You knew it was coming sooner or later. I guess it’s coming sooner.
Goldman Sachs (GS) and other big securities dealers made bundles of money last quarter because they faced fewer competitors, but now BlackRock(BLK) is hoping to change that.
BlackRock, soon to be the world’s largest money manager, is working on a way to cut out the middleman on a lot of its equity trades, according to a report in the Financial Times on Saturday. Currently, it executes trades through banks like Goldman, Morgan Stanley (MS), JPMorgan Chase(JPM) or Citigroup (C).
One of the ironies and unintended consequences of the credit crisis is that, while fewer large brokerages remain, those that stuck around are raking in easy money from the large institutions that now have limited choice when executing trades. Unfortunately, this scarcity of choice comes with a counter-balanced problem for the brokerages…big shops like BlackRock know how easy-come this trading fee money is for Goldman et al and they certainly didn’t become the biggest money manager on earth by ignoring cost structure.
My friends on institutional trading desks on The Street would argue that they already offer volume discounts for trade executions, with the average mutual fund or hedge fund paying only pennies a share. They would also make the case that the funds are gaining access to research and strategy calls in exchange for their order flow.
Both of these statements are true, but losing relevance everyday.
Just as the arguments for higher cost structures in other industries have been washed away by the internet tsunami (go ask retailers or content providers), so too will the arguments for premium pricing for institutional trades succumb to the inevitable erosion.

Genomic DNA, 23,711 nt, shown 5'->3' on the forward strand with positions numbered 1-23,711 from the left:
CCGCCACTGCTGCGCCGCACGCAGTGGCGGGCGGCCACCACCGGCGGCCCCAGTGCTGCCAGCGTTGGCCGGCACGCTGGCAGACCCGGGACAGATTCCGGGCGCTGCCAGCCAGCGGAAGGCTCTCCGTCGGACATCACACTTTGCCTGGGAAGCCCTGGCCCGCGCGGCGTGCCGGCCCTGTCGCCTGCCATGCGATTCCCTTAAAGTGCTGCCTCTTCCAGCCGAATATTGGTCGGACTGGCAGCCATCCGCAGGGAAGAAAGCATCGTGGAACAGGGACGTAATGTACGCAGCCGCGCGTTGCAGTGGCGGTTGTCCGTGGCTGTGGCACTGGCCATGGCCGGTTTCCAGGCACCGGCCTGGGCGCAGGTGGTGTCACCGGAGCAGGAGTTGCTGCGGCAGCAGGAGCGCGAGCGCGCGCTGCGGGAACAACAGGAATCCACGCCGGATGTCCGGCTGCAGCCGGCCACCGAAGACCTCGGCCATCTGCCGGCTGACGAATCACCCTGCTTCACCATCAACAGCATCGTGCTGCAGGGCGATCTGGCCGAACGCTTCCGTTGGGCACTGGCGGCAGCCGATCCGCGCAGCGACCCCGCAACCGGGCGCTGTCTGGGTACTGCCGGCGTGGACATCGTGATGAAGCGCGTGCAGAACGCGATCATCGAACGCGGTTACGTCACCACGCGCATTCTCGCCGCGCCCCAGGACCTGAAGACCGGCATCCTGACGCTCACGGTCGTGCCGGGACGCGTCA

Ten years ago or so, the discount broker revolution came to town in the form of online trading and its sights were aimed squarely at the retail brokerage firms. Guys running trades for clients on a full service basis had to actually provide, umm…full service! Many firms adapted by eschewing commission-based business (as trade execution became commoditized) and migrating toward the fee-based advice model that has taken over the wealth management industry.
Looks like the revolution may now lay siege to the highly-profitable institutional side, and as with retail, things will never be the same.
BlackRock is an industry leader, and if they follow through on CEO Larry Fink‘s discontent with Wall Street’s easy money execution business, look out below for profit margins.
Bulge Brackets…meet Creative Destruction. You kids play nice!